Actually, three floor timbers are connected to the keel with iron bolts similar to big nails driven in from the bottom of the keel (diameter 2,2/2,4 cm). It is possible that other bolts are now hidden by modern restorations.


The types of wood

The types of wood used in the structure have been identified as stone pine (Pinus pinea) and oak (Quercus sp.) for the planking, the keel and the frame. The holm (Quercus ilex) and the ash (Fraxinus excelsior) were used for the tenons and pegs while willow (Salix sp.) was used for the pre-inserted treenails connecting frame to planking.


Interpretation of the hull remains

In brief, the Fiumicino 2 wreck has technological characteristics which are very similar to the Fiumicino 1 ones. These are:
- the structure of the longitudinal carpentry (planking and keel);
- the structure of the transversal carpentry (frame);
- the joints (mortise-and-tenons, iron nails in the board edges, iron nails into pre-inserted treenails, iron bolts).
For these reasons, Fiumicino 2 seems to be the same type of ship as Fiumicino 1 but larger in size.

The technological features together with the assumption that Fiumicino 1 and Fiumicino 2 are "sister ships", leads us to other conclusions about:
1. the date of the ship; 2. the principle and methods of construction; 3. the type of ship.

Date

The dating of Fiumicino 2 is still uncertain. The result of C14 analysis is imprecise (130 ± 50 AD). The late date of the ship, in absence of associated material, seems confirmed from: The high distance between mortise-and-tenon joints. Similar characteristics are present on the IV century AD wrecks of the County Hall, Yassi Ada II, Dramont E and on the V cent. AD wreck Dramont F. The shape and size of the mortise-and-tenon joints are similar to those of the Yassi Ada II. The widespread use of iron (nails driven through pre-inserted treenails) to fasten the frame to the planking.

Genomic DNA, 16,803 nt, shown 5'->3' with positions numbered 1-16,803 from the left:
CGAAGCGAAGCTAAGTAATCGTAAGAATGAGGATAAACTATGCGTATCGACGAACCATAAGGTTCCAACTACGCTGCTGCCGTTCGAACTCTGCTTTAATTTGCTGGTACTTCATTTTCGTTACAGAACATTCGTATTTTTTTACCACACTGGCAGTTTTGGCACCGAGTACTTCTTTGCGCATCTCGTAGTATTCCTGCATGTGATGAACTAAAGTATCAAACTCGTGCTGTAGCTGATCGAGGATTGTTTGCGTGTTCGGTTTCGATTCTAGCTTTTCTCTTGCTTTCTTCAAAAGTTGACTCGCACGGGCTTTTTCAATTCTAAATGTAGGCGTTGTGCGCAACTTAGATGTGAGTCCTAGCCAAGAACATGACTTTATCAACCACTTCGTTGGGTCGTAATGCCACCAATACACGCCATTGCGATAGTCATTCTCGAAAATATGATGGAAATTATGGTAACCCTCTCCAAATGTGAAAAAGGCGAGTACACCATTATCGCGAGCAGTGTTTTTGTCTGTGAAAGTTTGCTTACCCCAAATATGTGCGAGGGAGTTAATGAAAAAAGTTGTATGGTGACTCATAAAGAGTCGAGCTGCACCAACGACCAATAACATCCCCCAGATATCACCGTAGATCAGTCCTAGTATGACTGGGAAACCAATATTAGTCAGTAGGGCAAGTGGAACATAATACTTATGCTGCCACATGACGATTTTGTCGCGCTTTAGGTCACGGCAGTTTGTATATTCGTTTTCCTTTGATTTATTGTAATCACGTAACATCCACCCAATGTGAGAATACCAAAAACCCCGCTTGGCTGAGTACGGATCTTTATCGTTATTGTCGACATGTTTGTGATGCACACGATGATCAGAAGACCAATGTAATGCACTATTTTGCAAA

Principles and methods of construction

The principle of construction is shell-first because of the general homogeneity of the planking while the floor timbers bolted to the keel probably are connected to "skeleton-first" construction processes.

Type of ship

The type of ship is the same proposed for Fiumicino 1, even if here the keelson to support a towing mast is not present. The general structure of the hull, with the curved stern and the elongated stem lead us believe that Fiumicino 2 could be a caudicaria navis too.

The family of the caudicariae naves - towed boats utilised on the Tiber river up the city of Rome - is known not only from ancient sources (Sen., De Brev. Vitae,XIII, 4; Varr. and Sall. apud Nonnius s.v.; Isid., Etym. sive Orig., XIX, I, 27), but also from several pictorial representations dating from the II to the IV century AD, such as the Vaticano fresco, the Piazzale delle Corporazioni mosaic, the Museo Nazionale Romano and the Salerno reliefs.
Distinctive elements of the family are: the rounded hull at stern, the elongated stem typical of river barges, the advanced towing mast with cleats, the absence of sails, the tow line fastened to a bollard on the mast and towing posts or a little support at the gunwale, the lateral rudder, the deck and a stern cabin.
Finally, Fiumicino 2 was towed from the right bank by beats as is reported by Procopius (Bell. Goth., V, XXVI), a practice used on the Tiber until the XIXth century.